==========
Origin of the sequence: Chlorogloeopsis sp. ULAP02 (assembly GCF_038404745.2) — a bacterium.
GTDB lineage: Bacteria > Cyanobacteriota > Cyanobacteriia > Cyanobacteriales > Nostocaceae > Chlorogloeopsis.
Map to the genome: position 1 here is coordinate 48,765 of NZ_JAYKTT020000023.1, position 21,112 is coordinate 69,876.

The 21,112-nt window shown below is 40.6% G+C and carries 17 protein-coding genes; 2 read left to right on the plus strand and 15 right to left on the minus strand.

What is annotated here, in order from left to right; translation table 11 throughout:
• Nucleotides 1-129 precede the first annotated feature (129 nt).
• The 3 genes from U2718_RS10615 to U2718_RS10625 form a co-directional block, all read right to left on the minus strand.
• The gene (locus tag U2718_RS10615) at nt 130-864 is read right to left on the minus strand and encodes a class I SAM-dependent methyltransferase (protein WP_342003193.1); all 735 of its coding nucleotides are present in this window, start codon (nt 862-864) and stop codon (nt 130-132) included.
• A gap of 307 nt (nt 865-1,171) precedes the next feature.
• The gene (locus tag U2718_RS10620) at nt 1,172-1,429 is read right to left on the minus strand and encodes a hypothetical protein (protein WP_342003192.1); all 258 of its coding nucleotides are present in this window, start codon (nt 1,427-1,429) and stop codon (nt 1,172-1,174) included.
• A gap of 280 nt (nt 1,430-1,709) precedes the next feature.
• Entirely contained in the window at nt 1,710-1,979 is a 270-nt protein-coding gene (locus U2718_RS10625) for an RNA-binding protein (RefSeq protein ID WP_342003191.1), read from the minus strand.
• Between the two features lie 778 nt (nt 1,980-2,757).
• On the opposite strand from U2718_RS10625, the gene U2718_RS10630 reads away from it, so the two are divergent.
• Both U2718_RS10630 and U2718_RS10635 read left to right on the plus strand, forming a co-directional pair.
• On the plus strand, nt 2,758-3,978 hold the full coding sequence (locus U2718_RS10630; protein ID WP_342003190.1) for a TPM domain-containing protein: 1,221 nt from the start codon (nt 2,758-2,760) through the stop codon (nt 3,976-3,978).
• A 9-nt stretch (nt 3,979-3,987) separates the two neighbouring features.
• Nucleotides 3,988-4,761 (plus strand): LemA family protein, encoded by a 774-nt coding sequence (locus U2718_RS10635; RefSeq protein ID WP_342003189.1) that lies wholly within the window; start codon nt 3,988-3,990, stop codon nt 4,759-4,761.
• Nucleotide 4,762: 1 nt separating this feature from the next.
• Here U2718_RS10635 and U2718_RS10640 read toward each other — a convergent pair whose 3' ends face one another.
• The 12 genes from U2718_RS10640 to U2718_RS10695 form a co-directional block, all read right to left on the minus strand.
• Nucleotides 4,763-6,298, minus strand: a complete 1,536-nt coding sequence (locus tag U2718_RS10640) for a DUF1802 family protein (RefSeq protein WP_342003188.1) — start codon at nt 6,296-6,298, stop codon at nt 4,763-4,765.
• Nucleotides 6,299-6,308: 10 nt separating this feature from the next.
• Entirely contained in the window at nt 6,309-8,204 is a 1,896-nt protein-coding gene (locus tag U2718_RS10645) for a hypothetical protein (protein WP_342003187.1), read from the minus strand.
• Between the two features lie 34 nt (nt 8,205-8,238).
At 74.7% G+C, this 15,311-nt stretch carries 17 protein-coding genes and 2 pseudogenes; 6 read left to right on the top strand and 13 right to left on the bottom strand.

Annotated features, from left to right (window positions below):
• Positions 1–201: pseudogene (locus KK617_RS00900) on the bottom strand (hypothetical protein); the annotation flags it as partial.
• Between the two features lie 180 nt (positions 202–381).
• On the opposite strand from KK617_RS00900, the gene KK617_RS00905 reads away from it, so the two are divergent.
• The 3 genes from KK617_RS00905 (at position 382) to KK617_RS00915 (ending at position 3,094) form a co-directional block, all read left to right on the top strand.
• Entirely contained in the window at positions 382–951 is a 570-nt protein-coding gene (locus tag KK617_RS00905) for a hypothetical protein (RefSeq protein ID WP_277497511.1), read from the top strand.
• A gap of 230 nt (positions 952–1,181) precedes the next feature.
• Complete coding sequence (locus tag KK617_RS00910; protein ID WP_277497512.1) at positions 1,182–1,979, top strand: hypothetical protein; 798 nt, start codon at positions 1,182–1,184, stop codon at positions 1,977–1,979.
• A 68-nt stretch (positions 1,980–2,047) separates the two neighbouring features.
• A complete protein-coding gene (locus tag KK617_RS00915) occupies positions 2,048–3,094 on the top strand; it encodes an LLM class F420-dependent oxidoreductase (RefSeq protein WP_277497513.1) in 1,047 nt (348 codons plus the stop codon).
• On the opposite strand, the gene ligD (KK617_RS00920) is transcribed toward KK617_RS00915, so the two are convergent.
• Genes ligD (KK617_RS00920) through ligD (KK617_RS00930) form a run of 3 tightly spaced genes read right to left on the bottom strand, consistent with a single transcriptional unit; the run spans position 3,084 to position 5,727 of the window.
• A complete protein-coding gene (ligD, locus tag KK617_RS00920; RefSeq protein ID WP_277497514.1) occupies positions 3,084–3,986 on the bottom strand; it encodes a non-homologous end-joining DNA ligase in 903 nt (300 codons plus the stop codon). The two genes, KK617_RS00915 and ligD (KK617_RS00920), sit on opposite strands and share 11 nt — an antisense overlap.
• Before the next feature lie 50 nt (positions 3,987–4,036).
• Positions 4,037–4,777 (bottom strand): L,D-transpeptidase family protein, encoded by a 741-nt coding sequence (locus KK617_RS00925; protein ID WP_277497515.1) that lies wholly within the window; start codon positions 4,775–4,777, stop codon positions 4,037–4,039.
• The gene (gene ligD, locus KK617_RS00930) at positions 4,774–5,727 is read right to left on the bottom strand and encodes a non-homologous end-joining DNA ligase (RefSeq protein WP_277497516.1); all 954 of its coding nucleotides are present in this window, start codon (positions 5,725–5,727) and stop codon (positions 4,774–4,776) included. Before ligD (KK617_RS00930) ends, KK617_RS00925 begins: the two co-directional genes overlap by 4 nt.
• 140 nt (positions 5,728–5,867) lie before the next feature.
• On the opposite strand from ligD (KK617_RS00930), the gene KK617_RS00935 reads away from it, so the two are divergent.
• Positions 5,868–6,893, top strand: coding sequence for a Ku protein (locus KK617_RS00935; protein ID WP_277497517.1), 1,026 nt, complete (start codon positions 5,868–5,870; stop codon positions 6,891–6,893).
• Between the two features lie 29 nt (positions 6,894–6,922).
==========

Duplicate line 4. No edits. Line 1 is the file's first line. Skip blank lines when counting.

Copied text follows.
The 21,112-nt window shown below is 40.6% G+C and carries 17 protein-coding genes; 2 read left to right on the plus strand and 15 right to left on the minus strand.